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How to Buy a Home With a Low Down Payment

February 4, 2009

It’s no surprise that so many Americans are looking for ways to buy a home with a low down payment.

After all, with so many other costs associated with a home purchase — like closing costs, furniture, moving expenses, etc. — coming up with a large down payment isn’t always an option. So the idea of buying a home with a low down payment can be very appealing to many buyers, especially first time home buyers.

Many people mistakenly believe that a down payment of at least 20 percent is required in all mortgage scenarios. This is the way things were for a long time. But these days, there are more flexible loan programs and terms available to home buyers. In fact, some mortgage lenders will extend loans to qualified buyers with a down payment as low as 5 percent of the purchase price.

Generally, a mortgage loan with a down payment of less than 20 percent is referred to as a low down payment mortgage loan.

But like all things in life (and in home buying), there are special conditions to buying a home with a low down payment. For instance, many mortgage lenders who grant loans with such a low down payment usually require that the loan be insured in some way. This insurance is aptly called mortgage insurance.

Mortgage Insurance for a Low Down Payment
Mortgage insurance is just what it sounds like — insurance on a home mortgage loan. This type of insurance protects the lender financially in the event that a homeowner defaults (ceases to make payments) on the mortgage.

Mortgage lenders usually require mortgage insurance on loans with a down payment of 20 percent or less. In other words, some form of mortgage insurance is almost always required for a low down payment mortgage. The home buyer is usually required to pay the cost of this mortgage insurance.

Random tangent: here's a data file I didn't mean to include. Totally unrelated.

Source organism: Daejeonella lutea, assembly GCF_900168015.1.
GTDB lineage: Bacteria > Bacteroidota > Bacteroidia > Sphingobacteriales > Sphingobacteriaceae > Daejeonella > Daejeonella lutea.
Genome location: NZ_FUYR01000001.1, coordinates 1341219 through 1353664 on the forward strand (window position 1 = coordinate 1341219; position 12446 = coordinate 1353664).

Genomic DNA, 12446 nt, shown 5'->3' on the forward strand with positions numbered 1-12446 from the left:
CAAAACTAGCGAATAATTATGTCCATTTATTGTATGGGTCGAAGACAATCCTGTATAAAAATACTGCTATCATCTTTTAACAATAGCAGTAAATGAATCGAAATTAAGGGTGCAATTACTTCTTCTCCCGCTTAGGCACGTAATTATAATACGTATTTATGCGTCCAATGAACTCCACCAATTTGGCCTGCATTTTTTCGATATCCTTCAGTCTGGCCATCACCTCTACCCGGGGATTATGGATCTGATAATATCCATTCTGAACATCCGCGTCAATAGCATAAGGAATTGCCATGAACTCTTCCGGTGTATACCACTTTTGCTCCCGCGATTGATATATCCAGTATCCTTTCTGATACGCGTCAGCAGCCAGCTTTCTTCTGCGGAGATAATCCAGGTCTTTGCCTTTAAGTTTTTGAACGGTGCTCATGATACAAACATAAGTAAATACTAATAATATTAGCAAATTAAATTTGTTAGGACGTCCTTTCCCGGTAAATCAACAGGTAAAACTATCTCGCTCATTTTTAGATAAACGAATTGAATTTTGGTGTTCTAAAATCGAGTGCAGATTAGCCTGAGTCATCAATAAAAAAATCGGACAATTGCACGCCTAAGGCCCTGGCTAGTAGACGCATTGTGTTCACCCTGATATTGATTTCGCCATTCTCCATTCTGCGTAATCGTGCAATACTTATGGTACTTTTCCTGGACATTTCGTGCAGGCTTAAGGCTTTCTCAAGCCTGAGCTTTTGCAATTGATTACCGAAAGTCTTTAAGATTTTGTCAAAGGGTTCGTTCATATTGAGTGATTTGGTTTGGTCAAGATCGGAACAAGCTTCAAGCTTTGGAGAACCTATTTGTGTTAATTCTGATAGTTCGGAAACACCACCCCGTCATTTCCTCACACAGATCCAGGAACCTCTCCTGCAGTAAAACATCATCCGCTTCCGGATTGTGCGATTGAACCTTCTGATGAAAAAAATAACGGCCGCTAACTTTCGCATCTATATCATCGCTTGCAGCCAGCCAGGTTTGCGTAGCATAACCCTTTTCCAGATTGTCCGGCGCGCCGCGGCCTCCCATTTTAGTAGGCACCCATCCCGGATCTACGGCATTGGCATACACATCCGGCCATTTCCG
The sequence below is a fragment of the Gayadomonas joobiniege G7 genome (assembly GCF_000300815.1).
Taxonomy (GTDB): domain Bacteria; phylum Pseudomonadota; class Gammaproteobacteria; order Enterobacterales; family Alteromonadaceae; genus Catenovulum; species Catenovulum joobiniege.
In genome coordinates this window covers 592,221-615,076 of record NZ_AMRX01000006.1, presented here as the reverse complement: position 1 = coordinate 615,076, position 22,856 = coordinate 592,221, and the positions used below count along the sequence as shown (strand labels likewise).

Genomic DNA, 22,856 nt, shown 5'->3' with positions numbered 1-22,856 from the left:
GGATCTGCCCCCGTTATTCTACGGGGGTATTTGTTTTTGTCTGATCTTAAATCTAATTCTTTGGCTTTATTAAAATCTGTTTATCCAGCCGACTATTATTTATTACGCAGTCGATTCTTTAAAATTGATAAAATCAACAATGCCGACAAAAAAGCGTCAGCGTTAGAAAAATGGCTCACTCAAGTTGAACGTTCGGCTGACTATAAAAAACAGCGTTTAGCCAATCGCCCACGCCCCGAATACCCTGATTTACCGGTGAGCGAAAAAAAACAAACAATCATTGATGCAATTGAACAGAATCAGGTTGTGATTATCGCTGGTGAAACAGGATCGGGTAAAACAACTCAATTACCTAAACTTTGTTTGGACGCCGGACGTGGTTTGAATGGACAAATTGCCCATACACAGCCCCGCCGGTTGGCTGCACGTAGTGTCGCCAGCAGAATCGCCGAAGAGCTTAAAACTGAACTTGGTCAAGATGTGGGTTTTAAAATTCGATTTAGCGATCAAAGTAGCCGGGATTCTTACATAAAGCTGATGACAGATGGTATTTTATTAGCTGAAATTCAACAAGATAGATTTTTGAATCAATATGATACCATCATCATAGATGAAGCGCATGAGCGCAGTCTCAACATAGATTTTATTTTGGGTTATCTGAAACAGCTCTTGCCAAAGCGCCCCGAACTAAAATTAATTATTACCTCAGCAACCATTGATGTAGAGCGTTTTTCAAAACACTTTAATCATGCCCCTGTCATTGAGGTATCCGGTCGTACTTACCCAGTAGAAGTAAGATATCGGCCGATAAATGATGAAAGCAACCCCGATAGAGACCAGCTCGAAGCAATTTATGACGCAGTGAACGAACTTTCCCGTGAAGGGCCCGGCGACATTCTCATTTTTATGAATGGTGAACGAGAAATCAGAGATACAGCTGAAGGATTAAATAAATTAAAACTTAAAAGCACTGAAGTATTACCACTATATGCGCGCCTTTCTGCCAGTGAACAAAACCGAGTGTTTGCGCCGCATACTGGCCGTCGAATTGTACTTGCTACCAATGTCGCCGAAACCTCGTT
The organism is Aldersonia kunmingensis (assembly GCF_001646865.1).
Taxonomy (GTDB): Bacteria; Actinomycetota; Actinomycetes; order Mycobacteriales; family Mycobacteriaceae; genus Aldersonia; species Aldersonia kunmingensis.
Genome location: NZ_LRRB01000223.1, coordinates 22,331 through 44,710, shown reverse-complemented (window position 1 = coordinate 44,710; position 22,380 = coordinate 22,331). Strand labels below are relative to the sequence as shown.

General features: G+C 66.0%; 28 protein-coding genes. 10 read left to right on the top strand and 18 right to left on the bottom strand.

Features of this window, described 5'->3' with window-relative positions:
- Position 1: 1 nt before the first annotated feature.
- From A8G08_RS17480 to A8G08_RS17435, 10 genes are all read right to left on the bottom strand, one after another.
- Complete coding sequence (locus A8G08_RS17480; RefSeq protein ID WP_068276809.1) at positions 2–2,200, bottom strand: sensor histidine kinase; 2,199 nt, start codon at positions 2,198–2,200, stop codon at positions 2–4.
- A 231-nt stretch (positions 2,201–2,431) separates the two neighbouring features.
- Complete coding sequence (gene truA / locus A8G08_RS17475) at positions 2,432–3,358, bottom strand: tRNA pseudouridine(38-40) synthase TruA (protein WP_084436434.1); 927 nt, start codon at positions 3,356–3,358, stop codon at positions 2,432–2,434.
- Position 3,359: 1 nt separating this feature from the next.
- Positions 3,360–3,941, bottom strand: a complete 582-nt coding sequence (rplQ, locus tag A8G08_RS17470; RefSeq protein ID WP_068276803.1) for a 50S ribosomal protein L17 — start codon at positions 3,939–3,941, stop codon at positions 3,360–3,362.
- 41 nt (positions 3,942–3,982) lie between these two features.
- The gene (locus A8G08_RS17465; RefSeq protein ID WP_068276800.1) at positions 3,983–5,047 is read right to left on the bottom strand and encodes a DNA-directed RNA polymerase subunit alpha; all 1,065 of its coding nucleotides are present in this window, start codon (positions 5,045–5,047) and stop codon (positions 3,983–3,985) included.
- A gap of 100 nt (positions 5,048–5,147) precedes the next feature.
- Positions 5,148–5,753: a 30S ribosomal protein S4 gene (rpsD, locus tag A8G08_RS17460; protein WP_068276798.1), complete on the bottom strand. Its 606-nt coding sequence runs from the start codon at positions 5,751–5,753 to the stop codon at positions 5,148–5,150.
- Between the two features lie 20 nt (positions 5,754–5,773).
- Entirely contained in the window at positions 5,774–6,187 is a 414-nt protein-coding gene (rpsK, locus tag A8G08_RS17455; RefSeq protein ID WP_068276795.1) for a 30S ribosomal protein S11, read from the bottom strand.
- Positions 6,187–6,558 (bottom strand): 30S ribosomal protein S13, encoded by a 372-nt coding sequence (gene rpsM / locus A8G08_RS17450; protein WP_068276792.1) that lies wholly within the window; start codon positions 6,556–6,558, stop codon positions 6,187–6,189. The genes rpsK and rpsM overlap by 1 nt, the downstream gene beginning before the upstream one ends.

Two Types of Mortgage Insurance – Government and Private
Let’s recap what we have covered so far. We know that it’s possible to buy a home with a low down payment, and that a 20 percent down payment is not always necessary. We also said that most lenders who offer mortgages with a low down payment (below 20 percent) will also require some form of mortgage insurance. Thus, buying a home with a low down payment almost always requires mortgage insurance.

With that straight, let’s talk about the two types of mortgage insurance — governmental and private.

Government Mortgage Insurance
Government-backed mortgages are usually insured by one of three federal organizations. These mortgages are either insured by (A) the Federal Housing Administration, or FHA; (B) the Department of Veterans Affairs, or VA; or (C) the Department of Agriculture’s Rural Housing Service, or RHS.

Each of these agencies has its own criteria for the types of loans they will ensure. For example, the VA Home Loan program only applies to military veterans or their spouses, and RHS loans are usually reserved for people in rural areas.

The FHA requires a minimum down payment of 3 percent. They also limit the loan amount that they’re willing to ensure based on geographic area.

So this is governmental path to buying a home with a low down payment. When you obtain a mortgage loan backed by one of the federal organizations listed above, you can make a down payment less than the traditional 20 percent.

Private Mortgage Insurance
In addition to the three governmental options above, there are also private companies willing to insure mortgage loans. This too can be a path to home buying with a lower down payment. Private mortgage insurance is aptly referred to as PMI. Private mortgage insurance is available to a much wider audience than the governmental options listed above. For instance, there are no restrictions regarding military service or rural residence.

Private mortgage insurance, or PMI, is available on a wide variety of low down payment home loans and there is no pre-determined limit on the loan amount (as there usually is with the government-backed mortgage loans).

Conclusion
These days, it is certainly possible to buy a home with a low down payment. In this context, “low” refers to a down payment of less than 20 percent. These types of home loans require some form of mortgage insurance, either government insurance or private mortgage insurance (PMI). Here are some resources to help you learn more about home buying with low money down.

About the Author: Brandon Cornett publishes the Home Buying Institute, a website full of advice on mortgages loans, house hunting, credit scores and more. Learn more or contact the author by visiting
www.homebuyinginstitute.com

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